TAMPA, Fla. (WFLA) – A great white shark has been located off the coast of Florida and is making her way through the Middle Keys in what appears to be “snowbird”-like travels.
It’s believed she could be headed toward the Tampa Bay area.
“Sable” the great white shark was tagged by OCEARCH scientists on Sept. 13, 2021 in the waters of Ironbound Island, Nova Scotia.
“She was named ‘Sable’ after the Sable Island National Park Reserve, located approximately 180 miles offshore of Halifax, Nova Scotia, near where she was tagged,” OCEARCH said on its website.
She was then a juvenile, estimated to be 11.5 feet long and 807 pounds.
Chief Scientist of OCEARCH, Dr. Robert Hueter, was on the expedition when the shark was tagged. He explained how the careful process worked.
“With OCEARCH, we have a unique situation with a fishing crew that knows how to catch these animals and gently lead them to a platform we have on the ship. Where we can get on and work on the animal safely for the animal and safely for us,” he said.
Dr. Hueter explained said it took them only 15 minutes to do 24 different projects on the shark, from collecting blood samples to attaching Sable’s tracking tags.
“And Sable did great. It was only about a 45-minute process from when she was first caught to when we released her. And since then, she’s traveled, approaching 3,000 miles all the way from Novia Scotia,” Dr. Hueter said.
“Pinging” works when the device attached to sharks like Sable send a radio transmission to a satellite system. That happens when a shark comes to the surface, which Dr. Hueter said white sharks do pretty regularly, despite not having to breathe air.
Data from the “ping” is transferred from the satellite back to the OCEARCH laboratory, where it is shown on their website in real time for the public to see as well.
Sable last “pinged” around 9 p.m. on Tuesday near the Florida Keys.
Dr. Hueter explained great white sharks visiting Florida in the wintertime is not uncommon, and Sable is still on the move.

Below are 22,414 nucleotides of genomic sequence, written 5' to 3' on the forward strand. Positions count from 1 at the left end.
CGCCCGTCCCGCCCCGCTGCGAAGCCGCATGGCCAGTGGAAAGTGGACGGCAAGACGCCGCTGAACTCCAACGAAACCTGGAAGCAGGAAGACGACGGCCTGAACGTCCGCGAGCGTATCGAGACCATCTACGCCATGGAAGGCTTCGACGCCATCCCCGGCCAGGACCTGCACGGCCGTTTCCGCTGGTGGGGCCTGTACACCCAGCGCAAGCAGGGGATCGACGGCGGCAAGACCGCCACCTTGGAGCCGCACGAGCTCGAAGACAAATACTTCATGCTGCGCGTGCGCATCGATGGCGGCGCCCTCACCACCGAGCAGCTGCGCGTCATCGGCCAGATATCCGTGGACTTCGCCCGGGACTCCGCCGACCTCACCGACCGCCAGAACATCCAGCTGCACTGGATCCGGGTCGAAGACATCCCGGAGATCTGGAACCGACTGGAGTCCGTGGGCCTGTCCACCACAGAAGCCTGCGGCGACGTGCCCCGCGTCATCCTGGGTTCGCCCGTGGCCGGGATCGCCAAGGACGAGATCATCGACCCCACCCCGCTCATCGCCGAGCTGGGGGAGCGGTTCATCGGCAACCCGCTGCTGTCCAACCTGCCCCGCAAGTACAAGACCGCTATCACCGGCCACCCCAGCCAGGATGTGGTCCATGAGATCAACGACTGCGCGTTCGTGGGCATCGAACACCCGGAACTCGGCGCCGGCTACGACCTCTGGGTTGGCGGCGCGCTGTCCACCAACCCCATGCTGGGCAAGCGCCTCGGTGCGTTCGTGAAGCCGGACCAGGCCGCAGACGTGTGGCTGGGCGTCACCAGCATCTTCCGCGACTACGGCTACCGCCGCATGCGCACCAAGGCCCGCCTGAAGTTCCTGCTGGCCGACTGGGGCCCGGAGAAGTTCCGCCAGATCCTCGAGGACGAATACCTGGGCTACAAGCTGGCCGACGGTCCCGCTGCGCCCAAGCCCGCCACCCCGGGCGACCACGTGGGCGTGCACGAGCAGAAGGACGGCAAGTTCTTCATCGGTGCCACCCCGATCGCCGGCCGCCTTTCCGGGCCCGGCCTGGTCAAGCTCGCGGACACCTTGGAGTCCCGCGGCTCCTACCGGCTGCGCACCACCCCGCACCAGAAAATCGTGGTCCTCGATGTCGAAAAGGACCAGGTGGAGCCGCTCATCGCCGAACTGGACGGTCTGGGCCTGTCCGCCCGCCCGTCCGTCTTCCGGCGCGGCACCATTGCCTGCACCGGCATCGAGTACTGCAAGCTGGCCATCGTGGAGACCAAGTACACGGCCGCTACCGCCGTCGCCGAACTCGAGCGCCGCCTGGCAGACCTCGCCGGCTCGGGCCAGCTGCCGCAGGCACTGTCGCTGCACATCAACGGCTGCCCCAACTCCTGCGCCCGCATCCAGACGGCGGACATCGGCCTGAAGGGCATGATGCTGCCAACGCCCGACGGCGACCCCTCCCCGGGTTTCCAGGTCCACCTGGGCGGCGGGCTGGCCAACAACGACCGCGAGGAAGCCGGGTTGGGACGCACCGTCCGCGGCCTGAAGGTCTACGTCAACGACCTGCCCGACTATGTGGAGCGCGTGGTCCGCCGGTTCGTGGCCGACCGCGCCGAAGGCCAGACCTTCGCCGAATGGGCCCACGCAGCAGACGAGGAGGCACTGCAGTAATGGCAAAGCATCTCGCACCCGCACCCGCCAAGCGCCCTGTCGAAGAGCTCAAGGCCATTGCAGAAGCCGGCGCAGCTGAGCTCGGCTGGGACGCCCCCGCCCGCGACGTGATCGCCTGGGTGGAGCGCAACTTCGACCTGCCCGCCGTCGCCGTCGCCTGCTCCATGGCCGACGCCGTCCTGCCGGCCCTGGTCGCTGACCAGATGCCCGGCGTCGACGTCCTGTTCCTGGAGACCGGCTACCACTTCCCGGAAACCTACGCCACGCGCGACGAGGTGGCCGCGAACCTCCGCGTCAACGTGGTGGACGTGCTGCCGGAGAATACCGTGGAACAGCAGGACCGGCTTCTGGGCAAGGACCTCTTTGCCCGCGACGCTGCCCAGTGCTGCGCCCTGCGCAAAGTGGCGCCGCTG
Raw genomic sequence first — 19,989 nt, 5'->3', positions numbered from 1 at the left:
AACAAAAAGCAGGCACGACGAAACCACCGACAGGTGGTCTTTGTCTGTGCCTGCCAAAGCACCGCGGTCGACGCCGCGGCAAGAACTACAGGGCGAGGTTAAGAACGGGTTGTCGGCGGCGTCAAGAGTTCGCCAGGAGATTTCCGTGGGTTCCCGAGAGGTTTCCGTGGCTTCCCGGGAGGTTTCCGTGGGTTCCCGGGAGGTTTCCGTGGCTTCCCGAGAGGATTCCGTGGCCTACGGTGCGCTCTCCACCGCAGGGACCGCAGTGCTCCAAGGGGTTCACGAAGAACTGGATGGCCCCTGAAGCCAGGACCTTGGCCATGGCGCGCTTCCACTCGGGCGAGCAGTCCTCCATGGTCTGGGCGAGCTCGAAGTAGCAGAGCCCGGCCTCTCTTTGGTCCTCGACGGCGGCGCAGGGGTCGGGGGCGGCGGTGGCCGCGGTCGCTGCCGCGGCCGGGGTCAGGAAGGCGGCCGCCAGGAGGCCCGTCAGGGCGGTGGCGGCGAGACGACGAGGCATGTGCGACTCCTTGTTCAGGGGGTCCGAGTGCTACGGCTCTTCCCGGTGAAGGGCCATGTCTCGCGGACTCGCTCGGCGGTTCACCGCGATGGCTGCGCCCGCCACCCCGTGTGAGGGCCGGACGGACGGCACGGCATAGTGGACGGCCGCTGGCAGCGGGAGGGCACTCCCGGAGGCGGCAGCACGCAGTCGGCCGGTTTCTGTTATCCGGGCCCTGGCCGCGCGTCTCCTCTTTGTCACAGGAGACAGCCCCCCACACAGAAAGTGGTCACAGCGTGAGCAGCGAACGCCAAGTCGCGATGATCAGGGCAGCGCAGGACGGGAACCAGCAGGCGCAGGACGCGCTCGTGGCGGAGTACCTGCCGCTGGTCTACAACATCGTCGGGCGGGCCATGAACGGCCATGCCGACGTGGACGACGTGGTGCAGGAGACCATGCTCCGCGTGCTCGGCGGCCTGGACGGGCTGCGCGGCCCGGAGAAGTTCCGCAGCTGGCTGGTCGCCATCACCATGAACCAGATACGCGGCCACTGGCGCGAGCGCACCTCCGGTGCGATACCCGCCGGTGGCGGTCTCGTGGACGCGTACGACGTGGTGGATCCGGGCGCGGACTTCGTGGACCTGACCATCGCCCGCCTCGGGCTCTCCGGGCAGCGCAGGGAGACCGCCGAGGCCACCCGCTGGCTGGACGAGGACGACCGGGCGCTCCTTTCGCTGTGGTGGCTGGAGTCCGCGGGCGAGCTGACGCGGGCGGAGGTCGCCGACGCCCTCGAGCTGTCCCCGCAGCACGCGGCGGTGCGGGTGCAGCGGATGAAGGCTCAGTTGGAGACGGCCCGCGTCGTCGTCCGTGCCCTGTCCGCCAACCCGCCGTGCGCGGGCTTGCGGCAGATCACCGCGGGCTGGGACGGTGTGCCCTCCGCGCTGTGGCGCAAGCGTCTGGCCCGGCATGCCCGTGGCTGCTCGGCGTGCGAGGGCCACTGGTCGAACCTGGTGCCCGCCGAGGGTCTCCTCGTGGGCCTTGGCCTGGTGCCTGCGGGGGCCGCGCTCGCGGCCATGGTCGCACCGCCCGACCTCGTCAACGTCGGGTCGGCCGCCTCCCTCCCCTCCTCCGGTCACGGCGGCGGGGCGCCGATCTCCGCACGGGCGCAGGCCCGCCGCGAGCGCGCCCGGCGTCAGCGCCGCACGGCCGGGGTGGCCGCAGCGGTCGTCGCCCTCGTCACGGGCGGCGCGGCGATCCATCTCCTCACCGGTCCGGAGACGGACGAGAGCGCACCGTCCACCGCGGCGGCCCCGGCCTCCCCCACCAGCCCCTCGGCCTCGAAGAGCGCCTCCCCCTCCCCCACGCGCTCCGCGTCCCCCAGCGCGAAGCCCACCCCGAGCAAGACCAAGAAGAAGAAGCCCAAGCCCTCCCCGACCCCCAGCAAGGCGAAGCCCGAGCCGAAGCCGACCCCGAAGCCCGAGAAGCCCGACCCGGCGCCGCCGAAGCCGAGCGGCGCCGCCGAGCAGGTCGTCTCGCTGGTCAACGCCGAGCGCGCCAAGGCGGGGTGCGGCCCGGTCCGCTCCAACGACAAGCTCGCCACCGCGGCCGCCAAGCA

“Right now, Sable is down in the Middle Keys, about 20 miles offshore, making her way through the Gulf Stream. And I wouldn’t be surprised if she ends up here, just off of Tampa Bay, but probably pretty far out. Probably 50 miles out or more,” he said.
Dr. Hueter notes that Florida’s great white shark visitors are not a threat. They do not come close to the beaches, as there are no seals to hunt.
“People do not have to worry. People should rejoice that the white sharks are beginning to return,” he said. “Their numbers are beginning to come back up after many years of declines and our worries about the disruption to the marine ecosystem. They’re coming back.”
OCEARCH has trackers they hope will last for five years on over 83 sharks of different species. Dr. Hueter is hopeful Sable will continue to transmit information on her location for their research.
“So watching her over the next, another four years, we hope, will perhaps take her into adulthood and maybe we’ll see where she mates. Where these animals are mating is the final piece of the puzzle that we’re trying to drop in,” he said.
Those interested in tracking Sable, as well as OCEARCH’s many other tagged sharks, can see where they ping and when online.